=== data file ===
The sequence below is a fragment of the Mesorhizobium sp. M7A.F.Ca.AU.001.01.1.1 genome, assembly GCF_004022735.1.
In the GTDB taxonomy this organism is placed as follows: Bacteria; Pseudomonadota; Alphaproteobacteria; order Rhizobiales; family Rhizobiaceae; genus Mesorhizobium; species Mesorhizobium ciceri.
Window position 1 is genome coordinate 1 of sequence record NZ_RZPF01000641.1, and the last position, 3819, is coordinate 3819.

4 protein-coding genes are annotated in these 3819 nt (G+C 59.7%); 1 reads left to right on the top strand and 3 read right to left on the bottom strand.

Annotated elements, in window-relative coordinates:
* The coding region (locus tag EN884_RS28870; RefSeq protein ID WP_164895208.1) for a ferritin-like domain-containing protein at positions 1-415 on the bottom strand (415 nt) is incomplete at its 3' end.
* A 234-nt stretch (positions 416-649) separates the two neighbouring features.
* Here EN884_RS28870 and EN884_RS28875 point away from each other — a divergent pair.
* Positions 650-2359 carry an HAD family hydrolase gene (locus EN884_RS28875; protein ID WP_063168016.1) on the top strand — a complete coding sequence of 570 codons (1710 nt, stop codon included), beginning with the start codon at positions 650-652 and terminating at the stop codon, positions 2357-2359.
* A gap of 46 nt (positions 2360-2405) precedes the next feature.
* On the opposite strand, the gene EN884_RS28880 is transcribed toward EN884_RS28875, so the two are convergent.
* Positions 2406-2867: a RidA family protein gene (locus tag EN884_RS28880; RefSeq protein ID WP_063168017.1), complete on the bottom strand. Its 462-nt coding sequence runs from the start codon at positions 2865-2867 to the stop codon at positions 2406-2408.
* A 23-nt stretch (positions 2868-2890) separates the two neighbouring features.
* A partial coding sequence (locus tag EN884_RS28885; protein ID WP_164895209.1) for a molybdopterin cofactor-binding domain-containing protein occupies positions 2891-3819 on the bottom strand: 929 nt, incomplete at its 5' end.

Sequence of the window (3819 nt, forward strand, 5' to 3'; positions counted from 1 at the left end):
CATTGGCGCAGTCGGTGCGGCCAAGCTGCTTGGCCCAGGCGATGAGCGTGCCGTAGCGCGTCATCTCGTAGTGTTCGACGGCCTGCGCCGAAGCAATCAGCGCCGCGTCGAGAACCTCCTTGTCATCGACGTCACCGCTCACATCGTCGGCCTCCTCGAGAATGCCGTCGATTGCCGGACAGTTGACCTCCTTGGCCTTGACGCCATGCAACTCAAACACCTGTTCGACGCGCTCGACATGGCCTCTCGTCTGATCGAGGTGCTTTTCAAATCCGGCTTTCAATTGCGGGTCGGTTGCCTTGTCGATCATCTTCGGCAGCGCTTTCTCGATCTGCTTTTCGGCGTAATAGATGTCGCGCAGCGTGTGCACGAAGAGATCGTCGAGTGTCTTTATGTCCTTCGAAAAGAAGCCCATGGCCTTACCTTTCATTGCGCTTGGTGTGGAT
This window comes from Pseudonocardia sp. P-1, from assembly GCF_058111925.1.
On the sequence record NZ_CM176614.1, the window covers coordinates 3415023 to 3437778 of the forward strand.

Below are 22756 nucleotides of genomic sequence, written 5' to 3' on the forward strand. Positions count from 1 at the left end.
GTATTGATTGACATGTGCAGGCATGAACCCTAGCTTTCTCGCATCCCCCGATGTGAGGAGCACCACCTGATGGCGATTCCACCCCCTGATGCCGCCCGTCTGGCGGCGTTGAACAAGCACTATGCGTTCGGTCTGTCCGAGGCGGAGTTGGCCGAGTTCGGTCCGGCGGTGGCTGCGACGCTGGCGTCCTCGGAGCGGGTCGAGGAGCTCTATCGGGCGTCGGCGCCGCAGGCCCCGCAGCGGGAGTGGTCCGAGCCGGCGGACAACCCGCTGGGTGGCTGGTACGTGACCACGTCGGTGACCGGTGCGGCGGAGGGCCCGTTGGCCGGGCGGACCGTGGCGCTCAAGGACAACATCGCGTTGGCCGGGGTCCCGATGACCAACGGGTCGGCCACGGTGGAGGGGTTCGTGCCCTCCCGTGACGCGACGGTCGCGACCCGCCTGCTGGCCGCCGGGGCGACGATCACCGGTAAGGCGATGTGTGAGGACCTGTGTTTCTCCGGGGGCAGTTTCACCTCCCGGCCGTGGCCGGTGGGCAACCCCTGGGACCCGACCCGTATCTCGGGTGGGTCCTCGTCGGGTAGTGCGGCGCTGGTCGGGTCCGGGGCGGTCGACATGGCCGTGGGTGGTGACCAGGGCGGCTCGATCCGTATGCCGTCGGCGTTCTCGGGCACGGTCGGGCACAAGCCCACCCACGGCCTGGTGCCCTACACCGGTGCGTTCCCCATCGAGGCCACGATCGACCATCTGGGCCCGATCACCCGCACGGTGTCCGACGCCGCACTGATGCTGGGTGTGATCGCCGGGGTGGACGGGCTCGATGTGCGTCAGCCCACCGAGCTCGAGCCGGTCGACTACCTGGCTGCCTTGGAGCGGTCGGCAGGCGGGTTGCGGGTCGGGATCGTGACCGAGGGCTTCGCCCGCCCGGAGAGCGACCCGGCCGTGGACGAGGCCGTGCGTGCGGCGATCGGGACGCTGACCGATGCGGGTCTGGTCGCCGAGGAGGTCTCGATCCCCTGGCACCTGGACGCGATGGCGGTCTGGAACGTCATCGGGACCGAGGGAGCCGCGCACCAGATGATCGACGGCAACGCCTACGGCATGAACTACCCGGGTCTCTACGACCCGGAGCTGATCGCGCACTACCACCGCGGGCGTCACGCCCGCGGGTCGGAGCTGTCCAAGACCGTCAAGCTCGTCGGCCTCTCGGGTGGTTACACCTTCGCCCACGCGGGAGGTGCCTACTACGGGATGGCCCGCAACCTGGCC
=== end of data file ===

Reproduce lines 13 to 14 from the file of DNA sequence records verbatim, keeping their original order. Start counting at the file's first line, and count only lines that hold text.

* A 23-nt stretch (positions 2868-2890) separates the two neighbouring features.
* A partial coding sequence (locus tag EN884_RS28885; protein ID WP_164895209.1) for a molybdopterin cofactor-binding domain-containing protein occupies positions 2891-3819 on the bottom strand: 929 nt, incomplete at its 5' end.